Barker talks about not accepting money for his services even though he had a family to take care of and about the music that he wrote. Any intellectual development however is not really talked about. This is one reason that it’s so important for churches to be preparing the people intellectually. If a pastor cannot be prepared intellectually and thus fall away, how much more the laity? How many apostates is someone like Barker making because no one took the time to train him up properly and if he was not willing to listen to others, why give a place of authority?

There was a man once who made a statement about the danger of zeal not in accordance with knowledge…

Godless has a lot in it that needs to be taken care of. This is just the start. We’ll continue our look at this book later.

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2 Responses to “Book Plunge: Godless Part 1”

  1. labreuer Says:

    You already responded to this, but I also want to touch on it:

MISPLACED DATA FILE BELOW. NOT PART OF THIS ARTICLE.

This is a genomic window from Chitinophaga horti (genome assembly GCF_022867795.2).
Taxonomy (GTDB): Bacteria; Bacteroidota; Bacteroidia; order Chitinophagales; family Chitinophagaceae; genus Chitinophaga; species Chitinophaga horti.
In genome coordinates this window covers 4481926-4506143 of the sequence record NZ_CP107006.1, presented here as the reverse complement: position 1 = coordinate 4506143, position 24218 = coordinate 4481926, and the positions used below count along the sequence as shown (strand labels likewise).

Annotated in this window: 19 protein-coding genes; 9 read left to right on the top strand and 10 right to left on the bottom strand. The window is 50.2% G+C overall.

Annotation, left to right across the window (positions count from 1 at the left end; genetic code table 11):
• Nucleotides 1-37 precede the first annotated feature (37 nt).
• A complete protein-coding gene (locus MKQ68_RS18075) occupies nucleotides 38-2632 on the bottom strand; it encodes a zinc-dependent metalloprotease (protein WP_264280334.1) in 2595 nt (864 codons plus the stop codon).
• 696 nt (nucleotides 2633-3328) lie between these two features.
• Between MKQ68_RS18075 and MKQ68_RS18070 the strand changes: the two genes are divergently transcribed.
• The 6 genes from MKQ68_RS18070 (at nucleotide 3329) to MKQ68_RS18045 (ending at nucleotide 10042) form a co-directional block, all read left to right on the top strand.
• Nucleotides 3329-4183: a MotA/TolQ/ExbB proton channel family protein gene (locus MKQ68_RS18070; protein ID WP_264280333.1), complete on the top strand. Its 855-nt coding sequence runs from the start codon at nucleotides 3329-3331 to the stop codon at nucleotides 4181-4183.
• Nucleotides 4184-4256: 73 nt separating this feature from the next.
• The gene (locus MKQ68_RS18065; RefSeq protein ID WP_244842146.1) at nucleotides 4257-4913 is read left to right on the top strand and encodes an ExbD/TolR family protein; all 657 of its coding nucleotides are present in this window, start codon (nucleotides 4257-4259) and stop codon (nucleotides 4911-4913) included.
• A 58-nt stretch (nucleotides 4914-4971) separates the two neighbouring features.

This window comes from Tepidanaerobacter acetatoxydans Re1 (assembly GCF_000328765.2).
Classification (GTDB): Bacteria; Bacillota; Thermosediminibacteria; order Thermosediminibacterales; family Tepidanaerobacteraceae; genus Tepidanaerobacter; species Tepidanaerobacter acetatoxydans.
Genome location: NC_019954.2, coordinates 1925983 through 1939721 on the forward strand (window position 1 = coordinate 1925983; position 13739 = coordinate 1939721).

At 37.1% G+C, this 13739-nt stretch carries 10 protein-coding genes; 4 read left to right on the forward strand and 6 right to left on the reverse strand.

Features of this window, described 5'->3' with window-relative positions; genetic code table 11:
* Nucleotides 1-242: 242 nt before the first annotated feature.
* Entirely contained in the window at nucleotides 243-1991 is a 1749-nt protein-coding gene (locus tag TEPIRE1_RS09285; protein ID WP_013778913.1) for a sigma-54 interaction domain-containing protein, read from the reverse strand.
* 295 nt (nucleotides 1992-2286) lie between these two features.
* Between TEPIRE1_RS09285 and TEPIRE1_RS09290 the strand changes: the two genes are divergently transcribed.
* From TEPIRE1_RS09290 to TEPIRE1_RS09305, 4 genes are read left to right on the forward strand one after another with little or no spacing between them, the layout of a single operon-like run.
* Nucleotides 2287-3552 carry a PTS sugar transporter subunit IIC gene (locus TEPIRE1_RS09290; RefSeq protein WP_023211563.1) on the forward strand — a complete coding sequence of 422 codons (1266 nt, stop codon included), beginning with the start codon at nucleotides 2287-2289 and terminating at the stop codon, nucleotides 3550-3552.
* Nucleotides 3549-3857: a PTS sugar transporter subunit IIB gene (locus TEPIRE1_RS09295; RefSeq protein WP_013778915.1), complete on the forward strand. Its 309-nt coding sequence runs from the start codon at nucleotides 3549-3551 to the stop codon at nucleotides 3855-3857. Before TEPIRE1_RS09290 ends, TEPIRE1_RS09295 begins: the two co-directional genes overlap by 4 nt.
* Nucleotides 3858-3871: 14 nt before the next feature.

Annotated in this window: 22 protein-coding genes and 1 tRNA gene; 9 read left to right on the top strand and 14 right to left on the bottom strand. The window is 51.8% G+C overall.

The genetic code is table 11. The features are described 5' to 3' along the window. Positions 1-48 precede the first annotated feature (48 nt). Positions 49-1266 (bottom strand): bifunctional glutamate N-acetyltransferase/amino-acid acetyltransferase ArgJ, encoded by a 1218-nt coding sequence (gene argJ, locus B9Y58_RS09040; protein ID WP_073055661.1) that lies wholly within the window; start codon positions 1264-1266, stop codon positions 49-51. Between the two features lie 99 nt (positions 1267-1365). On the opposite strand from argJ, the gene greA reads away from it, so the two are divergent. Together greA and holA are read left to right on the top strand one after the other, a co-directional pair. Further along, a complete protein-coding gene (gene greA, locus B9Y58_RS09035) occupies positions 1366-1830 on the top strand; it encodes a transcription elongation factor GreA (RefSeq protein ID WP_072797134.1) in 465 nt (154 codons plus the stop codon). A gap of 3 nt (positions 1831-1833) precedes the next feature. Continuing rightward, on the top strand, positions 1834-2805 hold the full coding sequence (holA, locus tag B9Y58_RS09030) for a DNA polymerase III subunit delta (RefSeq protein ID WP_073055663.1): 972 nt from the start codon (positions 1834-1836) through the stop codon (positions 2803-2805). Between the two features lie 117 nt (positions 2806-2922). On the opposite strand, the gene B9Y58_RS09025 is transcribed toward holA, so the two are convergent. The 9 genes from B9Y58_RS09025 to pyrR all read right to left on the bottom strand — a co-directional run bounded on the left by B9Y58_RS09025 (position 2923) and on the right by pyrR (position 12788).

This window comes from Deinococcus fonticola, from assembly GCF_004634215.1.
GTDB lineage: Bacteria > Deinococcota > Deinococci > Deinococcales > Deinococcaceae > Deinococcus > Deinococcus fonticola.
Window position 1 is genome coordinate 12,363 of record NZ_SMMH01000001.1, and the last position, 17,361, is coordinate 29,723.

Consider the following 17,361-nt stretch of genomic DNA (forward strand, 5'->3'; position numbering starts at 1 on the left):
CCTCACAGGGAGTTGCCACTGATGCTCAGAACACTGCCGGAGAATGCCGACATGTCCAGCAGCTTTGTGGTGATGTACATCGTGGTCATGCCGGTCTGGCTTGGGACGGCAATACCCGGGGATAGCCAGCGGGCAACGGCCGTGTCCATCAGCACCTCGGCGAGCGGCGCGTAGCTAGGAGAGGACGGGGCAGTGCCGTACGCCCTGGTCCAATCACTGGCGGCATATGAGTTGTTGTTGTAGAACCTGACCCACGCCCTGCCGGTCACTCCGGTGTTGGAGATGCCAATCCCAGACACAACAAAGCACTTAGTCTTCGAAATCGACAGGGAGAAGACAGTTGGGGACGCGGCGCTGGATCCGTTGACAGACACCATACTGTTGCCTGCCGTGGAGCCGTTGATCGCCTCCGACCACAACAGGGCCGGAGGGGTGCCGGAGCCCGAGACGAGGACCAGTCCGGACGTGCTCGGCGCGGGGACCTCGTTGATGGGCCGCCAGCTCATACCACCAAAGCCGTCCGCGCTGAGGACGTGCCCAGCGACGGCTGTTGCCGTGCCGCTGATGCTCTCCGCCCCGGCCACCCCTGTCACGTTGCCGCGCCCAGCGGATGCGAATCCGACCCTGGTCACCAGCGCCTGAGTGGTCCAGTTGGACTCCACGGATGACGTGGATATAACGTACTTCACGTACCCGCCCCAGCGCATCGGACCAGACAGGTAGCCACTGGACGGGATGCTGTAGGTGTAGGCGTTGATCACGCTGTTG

“In his mother’s case, it only took her a few weeks to conclude that “religion is a bunch of baloney” and a little later she was able to add, happily, “I don’t have to hate anymore.”

    Curious; I see a lot of hatred coming from Loftus (yup, I mentioned him) and Dawkins. If anything, religion provides structure to hatred. You know, like Romans 12:9b’s “Abhor what is evil; hold fast to what is good.” Abhor? Yes!

    The moral argument argues that atheism has no ontological basis for morality. The moral truths are still there and they’re still followed, but they’re just not explained.

    I recently came across a good quote relating to this, by a sociologist who studies, among other things, how the very fabric of society is built up and can fluctuate:

    One can be “born again”; one can also, alas, be “un-born.” One can choose to define oneself as an “ontological” Catholic, but that ontology must be renewed in an ongoing sequence of deliberate choices. (A Far Glory, 95)

    Alasdair MacIntyre talks about how traditions can “lapse into incoherence” and become unintelligible. I wonder if it’s really this which is gotten at, when ontological foundations of morality are discussed. But then I wonder about the antifoundationalism and nonfoundationalism that is becoming popular (and perhaps rightly so) these days. Is it the case that one can always elaborate on the foundation, discovering deeper and deeper elements to the ontology?

  2. Vincent S Artale Jr Says:

    Reblogged this on Talmidimblogging.